It's called the retail apocalypse. No zombies yet, but thanks to the rising dominance of Amazon and its infinite inventory of inexpensive items (plus free shipping with Prime!), traditional brick-and-mortar stores are struggling to survive. In the last few years alone, dozens of national brands have declared bankruptcy or shuttered their stores altogether, including mall staples like Toys"R"Us, The Limited, Radio Shack, Claire's and Payless.
But one long-dismissed business model has unexpectedly thrived in the Amazon age: independent bookstores.
If the last time you thought about the plight of independent bookstores was the 1998 rom-com "You've Got Mail," you've got some catching up to do. When Meg Ryan and Tom Hanks starred as a boutique bookshop owner (her) and the CEO of a Borders-like big-box chain (him), independent bookstores were poised on the brink of extinction.
Indie bookstores took their first hit in the 1980s with the arrival of mall retailers like B. Dalton and Waldenbooks, which opened new stores at the rate of one per week. The second shock was the dominance of big-box chains like Borders and Barnes & Noble in the 1990s. Then Amazon launched in 1995 promoting itself as the "Earth's Biggest Bookstore," offering a deadly combination of online ordering, huge selection, low prices and convenient shipping.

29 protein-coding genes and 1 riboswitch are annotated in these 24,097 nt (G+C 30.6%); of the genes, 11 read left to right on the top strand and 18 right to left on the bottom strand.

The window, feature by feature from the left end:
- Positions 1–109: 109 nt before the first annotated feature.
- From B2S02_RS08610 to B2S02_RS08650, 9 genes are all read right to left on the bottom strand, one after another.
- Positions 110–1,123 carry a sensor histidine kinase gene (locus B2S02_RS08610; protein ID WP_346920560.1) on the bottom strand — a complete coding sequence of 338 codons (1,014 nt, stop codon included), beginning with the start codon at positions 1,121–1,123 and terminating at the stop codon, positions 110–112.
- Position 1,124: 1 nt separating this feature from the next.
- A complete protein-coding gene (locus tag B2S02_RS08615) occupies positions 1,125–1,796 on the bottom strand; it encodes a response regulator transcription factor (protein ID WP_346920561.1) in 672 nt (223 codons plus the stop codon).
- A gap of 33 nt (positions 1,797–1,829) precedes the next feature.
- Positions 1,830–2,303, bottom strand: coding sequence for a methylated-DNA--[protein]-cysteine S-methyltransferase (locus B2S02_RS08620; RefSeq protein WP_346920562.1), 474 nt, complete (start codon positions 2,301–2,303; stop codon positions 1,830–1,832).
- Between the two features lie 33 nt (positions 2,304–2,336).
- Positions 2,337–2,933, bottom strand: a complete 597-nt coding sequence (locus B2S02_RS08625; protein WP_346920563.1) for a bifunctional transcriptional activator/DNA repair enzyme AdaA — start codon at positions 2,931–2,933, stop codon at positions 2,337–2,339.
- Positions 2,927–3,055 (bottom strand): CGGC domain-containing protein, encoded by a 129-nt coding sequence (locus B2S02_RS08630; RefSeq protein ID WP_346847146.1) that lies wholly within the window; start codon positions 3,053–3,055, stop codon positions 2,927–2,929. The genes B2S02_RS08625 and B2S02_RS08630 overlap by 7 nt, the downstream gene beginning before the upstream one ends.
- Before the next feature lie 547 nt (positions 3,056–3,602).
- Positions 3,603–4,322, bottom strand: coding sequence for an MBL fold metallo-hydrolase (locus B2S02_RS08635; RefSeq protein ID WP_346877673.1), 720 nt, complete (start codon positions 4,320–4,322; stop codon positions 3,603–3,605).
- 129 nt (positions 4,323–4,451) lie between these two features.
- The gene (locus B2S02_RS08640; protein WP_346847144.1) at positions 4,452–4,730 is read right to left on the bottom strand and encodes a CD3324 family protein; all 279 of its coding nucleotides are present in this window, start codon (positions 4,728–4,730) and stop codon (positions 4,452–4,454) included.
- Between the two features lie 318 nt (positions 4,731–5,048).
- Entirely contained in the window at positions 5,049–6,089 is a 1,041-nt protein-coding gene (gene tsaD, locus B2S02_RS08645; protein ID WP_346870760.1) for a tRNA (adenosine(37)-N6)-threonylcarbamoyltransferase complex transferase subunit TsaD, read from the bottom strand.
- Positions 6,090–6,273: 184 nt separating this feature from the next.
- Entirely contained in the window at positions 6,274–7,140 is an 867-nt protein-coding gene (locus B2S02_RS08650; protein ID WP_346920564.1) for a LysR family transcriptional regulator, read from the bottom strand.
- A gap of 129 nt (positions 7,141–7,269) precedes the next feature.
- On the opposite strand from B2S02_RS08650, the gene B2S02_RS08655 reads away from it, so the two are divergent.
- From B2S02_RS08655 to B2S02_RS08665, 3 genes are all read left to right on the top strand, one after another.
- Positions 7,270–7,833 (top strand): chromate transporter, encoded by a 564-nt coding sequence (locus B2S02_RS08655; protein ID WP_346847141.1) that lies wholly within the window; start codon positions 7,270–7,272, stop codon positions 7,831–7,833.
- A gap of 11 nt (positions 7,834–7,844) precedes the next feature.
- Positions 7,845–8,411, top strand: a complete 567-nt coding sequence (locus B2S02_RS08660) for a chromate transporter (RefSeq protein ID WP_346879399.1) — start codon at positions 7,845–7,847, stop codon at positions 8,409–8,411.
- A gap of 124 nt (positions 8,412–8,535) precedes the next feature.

Between 1995 and 2000, the number of independent bookstores in the United States shrunk by 43 percent. Yes, almost half of all indie bookstores went out of business in five years. No wonder Meg Ryan's character hated Tom Hanks's so much (before she loved him, of course).
But something interesting started to happen around 2008, a year after Amazon released the Kindle, its game-changing e-reader that not only threatened to flatten bookstores once and for all, but also the existence of physical books themselves.
As Harvard Business School professor Ryan Raffaelli explores in a fascinating case study, America's independent booksellers, assisted by the American Booksellers Association, engaged in a coordinated effort to awaken consumers to the value of buying a physical book from a knowledgeable local bookseller.